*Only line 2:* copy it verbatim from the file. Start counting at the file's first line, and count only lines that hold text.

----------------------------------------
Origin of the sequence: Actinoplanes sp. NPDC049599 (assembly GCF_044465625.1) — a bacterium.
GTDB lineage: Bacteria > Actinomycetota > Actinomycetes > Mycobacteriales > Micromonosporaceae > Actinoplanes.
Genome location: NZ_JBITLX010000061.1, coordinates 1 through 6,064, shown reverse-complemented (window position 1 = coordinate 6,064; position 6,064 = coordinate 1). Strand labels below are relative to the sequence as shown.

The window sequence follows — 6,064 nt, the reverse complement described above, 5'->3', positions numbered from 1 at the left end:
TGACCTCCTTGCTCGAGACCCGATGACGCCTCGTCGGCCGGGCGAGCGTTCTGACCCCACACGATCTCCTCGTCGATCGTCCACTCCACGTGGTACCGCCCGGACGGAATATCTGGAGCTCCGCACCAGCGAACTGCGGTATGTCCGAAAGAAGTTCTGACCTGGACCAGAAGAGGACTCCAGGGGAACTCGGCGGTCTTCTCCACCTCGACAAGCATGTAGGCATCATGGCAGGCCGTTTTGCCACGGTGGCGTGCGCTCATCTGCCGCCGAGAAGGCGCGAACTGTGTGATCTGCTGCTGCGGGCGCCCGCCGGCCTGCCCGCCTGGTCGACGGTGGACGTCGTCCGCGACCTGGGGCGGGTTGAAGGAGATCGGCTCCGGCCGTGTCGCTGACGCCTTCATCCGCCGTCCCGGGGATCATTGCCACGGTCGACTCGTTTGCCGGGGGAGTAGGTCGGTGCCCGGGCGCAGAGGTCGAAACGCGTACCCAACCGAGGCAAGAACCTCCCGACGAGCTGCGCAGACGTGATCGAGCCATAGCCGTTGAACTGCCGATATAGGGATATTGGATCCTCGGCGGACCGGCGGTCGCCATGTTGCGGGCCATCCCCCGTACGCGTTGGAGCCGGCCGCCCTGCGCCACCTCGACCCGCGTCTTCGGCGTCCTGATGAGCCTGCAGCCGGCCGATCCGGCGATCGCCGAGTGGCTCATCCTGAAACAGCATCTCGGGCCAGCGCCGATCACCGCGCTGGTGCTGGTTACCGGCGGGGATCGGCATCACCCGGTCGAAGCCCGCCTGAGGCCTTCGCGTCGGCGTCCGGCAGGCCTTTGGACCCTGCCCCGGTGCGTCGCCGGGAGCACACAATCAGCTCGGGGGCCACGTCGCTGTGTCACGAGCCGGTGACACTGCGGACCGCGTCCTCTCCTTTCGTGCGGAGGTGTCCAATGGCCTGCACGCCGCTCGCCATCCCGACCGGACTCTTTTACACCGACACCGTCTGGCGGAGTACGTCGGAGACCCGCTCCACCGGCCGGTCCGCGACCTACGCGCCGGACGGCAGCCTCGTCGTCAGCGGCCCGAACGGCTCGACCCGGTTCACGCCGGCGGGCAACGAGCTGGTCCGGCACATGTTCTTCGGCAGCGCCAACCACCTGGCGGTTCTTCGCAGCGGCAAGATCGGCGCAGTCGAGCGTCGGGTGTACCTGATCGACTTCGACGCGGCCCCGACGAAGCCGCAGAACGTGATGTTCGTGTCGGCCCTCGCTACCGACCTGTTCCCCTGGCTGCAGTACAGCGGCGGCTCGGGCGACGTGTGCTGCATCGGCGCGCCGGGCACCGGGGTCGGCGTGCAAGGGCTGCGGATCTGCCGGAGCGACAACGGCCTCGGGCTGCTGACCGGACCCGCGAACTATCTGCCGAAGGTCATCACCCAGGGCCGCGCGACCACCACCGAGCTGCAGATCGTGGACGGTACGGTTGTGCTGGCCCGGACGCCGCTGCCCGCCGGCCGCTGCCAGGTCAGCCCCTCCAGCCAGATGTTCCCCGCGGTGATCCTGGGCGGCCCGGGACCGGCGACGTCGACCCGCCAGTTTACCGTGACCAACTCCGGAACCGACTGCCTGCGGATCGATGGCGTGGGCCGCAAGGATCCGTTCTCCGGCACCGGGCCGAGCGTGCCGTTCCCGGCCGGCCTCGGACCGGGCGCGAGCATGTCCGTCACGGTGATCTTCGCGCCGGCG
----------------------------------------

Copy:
GTDB lineage: Bacteria > Actinomycetota > Actinomycetes > Mycobacteriales > Micromonosporaceae > Actinoplanes.